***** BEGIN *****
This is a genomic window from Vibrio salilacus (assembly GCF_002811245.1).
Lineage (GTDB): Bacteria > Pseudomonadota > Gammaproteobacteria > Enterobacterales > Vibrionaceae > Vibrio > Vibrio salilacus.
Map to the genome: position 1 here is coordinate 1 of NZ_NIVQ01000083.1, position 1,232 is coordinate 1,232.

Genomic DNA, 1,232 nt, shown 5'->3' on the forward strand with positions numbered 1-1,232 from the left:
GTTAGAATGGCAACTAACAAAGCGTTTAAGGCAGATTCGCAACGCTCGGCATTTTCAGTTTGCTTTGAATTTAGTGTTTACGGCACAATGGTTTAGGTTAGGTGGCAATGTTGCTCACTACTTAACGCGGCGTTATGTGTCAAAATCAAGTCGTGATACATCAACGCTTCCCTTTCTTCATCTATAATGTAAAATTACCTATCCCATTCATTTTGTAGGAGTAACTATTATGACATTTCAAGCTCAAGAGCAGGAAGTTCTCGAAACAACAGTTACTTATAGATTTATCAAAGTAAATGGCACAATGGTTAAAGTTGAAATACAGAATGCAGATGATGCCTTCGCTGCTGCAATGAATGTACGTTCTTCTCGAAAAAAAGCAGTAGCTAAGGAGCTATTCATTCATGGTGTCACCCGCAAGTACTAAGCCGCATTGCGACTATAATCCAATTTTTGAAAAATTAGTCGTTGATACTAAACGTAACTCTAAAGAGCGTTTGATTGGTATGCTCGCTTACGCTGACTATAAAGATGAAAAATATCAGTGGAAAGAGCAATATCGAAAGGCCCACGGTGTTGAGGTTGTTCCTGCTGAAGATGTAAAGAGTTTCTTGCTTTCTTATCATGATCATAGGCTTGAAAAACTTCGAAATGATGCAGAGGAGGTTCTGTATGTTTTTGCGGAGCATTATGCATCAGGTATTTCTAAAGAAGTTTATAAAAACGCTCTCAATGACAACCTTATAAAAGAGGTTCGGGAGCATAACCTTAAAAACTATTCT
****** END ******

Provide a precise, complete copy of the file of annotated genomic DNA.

This is a genomic window from Vibrio salilacus (assembly GCF_002811245.1).
Lineage (GTDB): Bacteria > Pseudomonadota > Gammaproteobacteria > Enterobacterales > Vibrionaceae > Vibrio > Vibrio salilacus.
Map to the genome: position 1 here is coordinate 1 of NZ_NIVQ01000083.1, position 1,232 is coordinate 1,232.

Genomic DNA, 1,232 nt, shown 5'->3' on the forward strand with positions numbered 1-1,232 from the left:
GTTAGAATGGCAACTAACAAAGCGTTTAAGGCAGATTCGCAACGCTCGGCATTTTCAGTTTGCTTTGAATTTAGTGTTTACGGCACAATGGTTTAGGTTAGGTGGCAATGTTGCTCACTACTTAACGCGGCGTTATGTGTCAAAATCAAGTCGTGATACATCAACGCTTCCCTTTCTTCATCTATAATGTAAAATTACCTATCCCATTCATTTTGTAGGAGTAACTATTATGACATTTCAAGCTCAAGAGCAGGAAGTTCTCGAAACAACAGTTACTTATAGATTTATCAAAGTAAATGGCACAATGGTTAAAGTTGAAATACAGAATGCAGATGATGCCTTCGCTGCTGCAATGAATGTACGTTCTTCTCGAAAAAAAGCAGTAGCTAAGGAGCTATTCATTCATGGTGTCACCCGCAAGTACTAAGCCGCATTGCGACTATAATCCAATTTTTGAAAAATTAGTCGTTGATACTAAACGTAACTCTAAAGAGCGTTTGATTGGTATGCTCGCTTACGCTGACTATAAAGATGAAAAATATCAGTGGAAAGAGCAATATCGAAAGGCCCACGGTGTTGAGGTTGTTCCTGCTGAAGATGTAAAGAGTTTCTTGCTTTCTTATCATGATCATAGGCTTGAAAAACTTCGAAATGATGCAGAGGAGGTTCTGTATGTTTTTGCGGAGCATTATGCATCAGGTATTTCTAAAGAAGTTTATAAAAACGCTCTCAATGACAACCTTATAAAAGAGGTTCGGGAGCATAACCTTAAAAACTATTCT